The transition to and from these ‘dream states’ are fluid, complemented by an effective score that sets the mood though doesn’t predict. These scenes aren’t at all overdone or made more vexing by blatantly creative camera angles and/or trickery, kudos to the producer and director.
Attention to detail is exemplary, in one instance even cleverly utilizing a rather unassuming everyday item as an inventive sedgway, then later as a very vital item in the scene itself. oftentimes leaving the viewer dazed, wondering when the on-screen images portrays reality (this brings to mind several Cronenberg films, Videodrome and more recently Existenze). Stunning passages of dialogue especially a comment from her Father in a very vivid instance, Smile Lisa, it’s not the end of the world, suggest ‘something else’ behind the scenes. “Remember none of this is real” comments Dr. Williams to leave Lisa even more confused especially when in one occurrence Lisa is witnessed exhibiting zero emotion as she terminates her co-workers leaving larger than life arcade style splatter effects across the entire office setting.
Lucy Scammel portrays Lisa convincingly. A character awash in confusion, at her wits end at what to do with her situation and frustrated at those around her, her smug mother, cheerful-for-no-reason co-workers, a demanding boss (maybe the clients would buy more if you weren’t such a sourpuss). With subtle nuance and rarely a smile Lucy knocks the performance out of the park up until the final scene, a fitting finale, a final twist which I won’t spoil. All of which combine to make the viewer ponder upon the importance/usefulness of a therapist and the likelihood of an enigma behind the most everyday innocence, appearance of facial muscle construct, a smile.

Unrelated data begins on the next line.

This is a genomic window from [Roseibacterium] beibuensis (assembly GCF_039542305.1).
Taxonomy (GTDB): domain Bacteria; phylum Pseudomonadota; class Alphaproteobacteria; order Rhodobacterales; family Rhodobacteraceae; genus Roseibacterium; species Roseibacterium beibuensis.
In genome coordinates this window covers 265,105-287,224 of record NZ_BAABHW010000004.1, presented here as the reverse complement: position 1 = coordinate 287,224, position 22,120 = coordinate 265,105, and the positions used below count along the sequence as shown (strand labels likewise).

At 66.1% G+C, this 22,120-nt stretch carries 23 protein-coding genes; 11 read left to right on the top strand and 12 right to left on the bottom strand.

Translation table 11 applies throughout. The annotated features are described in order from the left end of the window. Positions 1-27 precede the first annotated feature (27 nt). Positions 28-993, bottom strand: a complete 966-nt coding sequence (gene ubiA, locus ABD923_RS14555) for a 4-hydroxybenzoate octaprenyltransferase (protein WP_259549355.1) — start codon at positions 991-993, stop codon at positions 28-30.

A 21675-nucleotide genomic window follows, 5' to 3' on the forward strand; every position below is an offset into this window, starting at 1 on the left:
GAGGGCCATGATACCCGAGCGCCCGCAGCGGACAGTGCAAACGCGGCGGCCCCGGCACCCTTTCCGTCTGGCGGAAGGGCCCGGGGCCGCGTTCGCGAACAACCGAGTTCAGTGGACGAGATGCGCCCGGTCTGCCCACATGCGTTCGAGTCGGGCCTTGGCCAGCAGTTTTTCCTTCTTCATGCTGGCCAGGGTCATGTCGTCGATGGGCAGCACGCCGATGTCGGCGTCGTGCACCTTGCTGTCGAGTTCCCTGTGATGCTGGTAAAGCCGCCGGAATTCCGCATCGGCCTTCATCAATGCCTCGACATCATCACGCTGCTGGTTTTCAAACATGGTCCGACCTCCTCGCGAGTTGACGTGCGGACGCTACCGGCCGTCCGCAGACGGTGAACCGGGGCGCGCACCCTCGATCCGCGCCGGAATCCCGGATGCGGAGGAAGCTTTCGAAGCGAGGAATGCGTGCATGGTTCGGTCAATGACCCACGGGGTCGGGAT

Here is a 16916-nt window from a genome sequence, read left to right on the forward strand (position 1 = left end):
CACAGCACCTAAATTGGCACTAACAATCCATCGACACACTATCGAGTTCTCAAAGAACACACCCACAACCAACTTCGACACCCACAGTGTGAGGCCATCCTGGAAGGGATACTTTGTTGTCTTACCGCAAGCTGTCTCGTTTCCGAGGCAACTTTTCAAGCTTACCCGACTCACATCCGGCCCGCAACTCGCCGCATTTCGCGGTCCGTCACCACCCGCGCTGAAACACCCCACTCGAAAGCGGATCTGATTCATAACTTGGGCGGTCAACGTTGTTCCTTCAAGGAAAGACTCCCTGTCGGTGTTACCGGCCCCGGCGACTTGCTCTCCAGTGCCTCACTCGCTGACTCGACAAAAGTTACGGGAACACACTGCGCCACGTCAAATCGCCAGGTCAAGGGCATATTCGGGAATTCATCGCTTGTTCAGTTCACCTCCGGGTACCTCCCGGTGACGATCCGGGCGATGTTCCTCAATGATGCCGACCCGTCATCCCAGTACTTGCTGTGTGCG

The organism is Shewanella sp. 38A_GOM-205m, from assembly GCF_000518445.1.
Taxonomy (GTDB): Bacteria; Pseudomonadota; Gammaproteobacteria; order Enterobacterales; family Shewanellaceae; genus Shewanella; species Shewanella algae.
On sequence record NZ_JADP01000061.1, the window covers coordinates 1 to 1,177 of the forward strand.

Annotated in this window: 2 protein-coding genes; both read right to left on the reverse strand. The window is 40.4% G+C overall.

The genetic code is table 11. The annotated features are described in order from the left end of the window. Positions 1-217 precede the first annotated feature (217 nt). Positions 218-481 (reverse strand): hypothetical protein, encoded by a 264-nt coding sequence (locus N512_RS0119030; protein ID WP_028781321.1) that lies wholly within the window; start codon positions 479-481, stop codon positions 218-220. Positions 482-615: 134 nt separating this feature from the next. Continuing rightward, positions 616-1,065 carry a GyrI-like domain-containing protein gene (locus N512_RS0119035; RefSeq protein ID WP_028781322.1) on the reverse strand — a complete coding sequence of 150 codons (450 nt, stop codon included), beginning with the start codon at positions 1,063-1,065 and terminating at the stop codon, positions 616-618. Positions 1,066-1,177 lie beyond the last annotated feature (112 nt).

SHE (2014) UK


Hell Hath No Fury indeed!

SHEshortfilm on Facebook
Directed by – Chelsey Burdon and Mark Vessey
Written by – Chelsey Burdon and Mark Vessey
Final Grrrl Productions
Synopsis – Stuck in a domineering and controlling relationship, She is backed into a corner and plans the ultimate revenge.
From the opening scene and the way in which the two players interact with each other, backs turned toward each other you can feel the tension. Fiona Dourif (known simply as SHE in the credits) awakened by her spouse’s movements, shudders and reflects sheer terror in her eyes, like a caged animal with nowhere to turn, a look bearing burning intensity so vivid, and expertly executed, that the viewer can instantly feel her pain.
The next scene is a leisurely pan through the household displaying an interior that’s minimalist at best, a little more than pale pastels, bare bones, ‘monkish’, boasting little to no personality or excitement one might comment a reflection of the relationship itself. The dialogue is minimal, no greetings, no hello honey, how’s your day? No consideration of emotion, only shared contempt, loathing and in the case of Phillip James (known simply as HE in the credits) studying of the other’s movements as if to imply severe trust issues, dominance and control. Powerful imagery and this is merely two minutes in!